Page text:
One of the few times Donald Trump talked an iota of sense during his 2016 presidential campaign was when he lambasted the trillions of dollars wasted waging war in the Middle East.
In Charlotte, North Carolina, on 26 October 2016 he argued that those wars “have produced only more terrorism, more death, and more suffering” and the money involved could have been better spent at home.
Yet in the last few weeks Trump has announced his determination to move CIA director Mike Pompeo – to be replaced there, he hopes, by torturer Gina Haspel – to head the State Department and has named superhawk John Bolton, a former ambassador to the United Nations, to be his national security adviser.Bolton’s bellicosity strikes terror into the hearts of activists who have followed his career. Social media lit up between fears of war with Iran and war with North Korea. He is, as The New York Review of Books rightly put it, “one angry man.”
Bolton, of course, never admitted error regarding his belligerent stance in the 2000s on Iraq and staunchly supported Israel’s deadly actions in Lebanon in 2006. He has long been a hardliner on Palestine.
Anti-Palestinian bigots such as Israeli justice minister Ayelet Shaked quickly trumpeted the announcement. She lauded the appointment and – from one racist to another – praised the Trump administration for emerging as the most sympathetic government Israel has ever seen.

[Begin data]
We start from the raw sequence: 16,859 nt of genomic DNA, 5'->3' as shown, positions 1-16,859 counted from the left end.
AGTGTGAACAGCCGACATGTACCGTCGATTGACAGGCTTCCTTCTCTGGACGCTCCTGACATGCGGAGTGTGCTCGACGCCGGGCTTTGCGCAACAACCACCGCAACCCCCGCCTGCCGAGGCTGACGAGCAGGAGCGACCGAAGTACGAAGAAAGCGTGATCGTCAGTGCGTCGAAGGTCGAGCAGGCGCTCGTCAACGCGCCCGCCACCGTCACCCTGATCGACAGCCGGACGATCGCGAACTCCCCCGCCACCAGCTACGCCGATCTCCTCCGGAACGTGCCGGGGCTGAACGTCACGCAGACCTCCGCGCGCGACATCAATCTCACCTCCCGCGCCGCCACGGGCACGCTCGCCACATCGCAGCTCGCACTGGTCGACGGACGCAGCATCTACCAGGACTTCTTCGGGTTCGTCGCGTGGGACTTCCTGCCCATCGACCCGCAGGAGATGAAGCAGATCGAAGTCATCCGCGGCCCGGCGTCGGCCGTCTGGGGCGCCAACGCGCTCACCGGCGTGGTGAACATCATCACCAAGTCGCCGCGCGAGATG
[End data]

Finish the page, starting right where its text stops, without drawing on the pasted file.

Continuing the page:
Bolton has proposed a “three-state solution”: Israel, giving Gaza to Egypt, and giving the West Bank to Jordan.
He contended in a 2014 Washington Times op-ed that under his plan, “The contentious issue of Jerusalem’s status as the purported capital of ‘Palestine’ would disappear, since Amman would obviously be the seat of government for an enlarged Jordan.”
That was magical thinking. With a handful of words he disposed of Jerusalem, one of the most contentious issues dividing Israelis and Palestinians.
Having backed Israeli violence against Palestinians throughout his career, Bolton then cited Palestinian weakness as a key reason there cannot be a two-state solution. “There simply cannot be ‘two states living side by side in peace and security’ when one of the ‘states,’ for the foreseeable future, cannot meet the basic, practical requirements for entering into and upholding international commitments, including, unfortunately, the glaring lack of its own legitimacy.”
Though he did not refer to it directly, the apartheid reality was apparently better in his view than pressing Israel on two states or equal rights in one.
Bolton’s “three-state solution” lines up neatly with the idea floated by Trump’s then strategist Steve Bannon at a January 2017 dinner to discuss cabinet picks. As Michael Wolff recounts it in Fire and Fury: Inside the Trump White House, Bannon argued “Let Jordan take the West Bank, let Egypt take Gaza. Let them deal with it. Or sink trying.”
Former Fox News boss Roger Ailes declared at the same meal that Bolton is a “bomb thrower” and “a strange little fucker. But you need him. Who else is good on Israel?”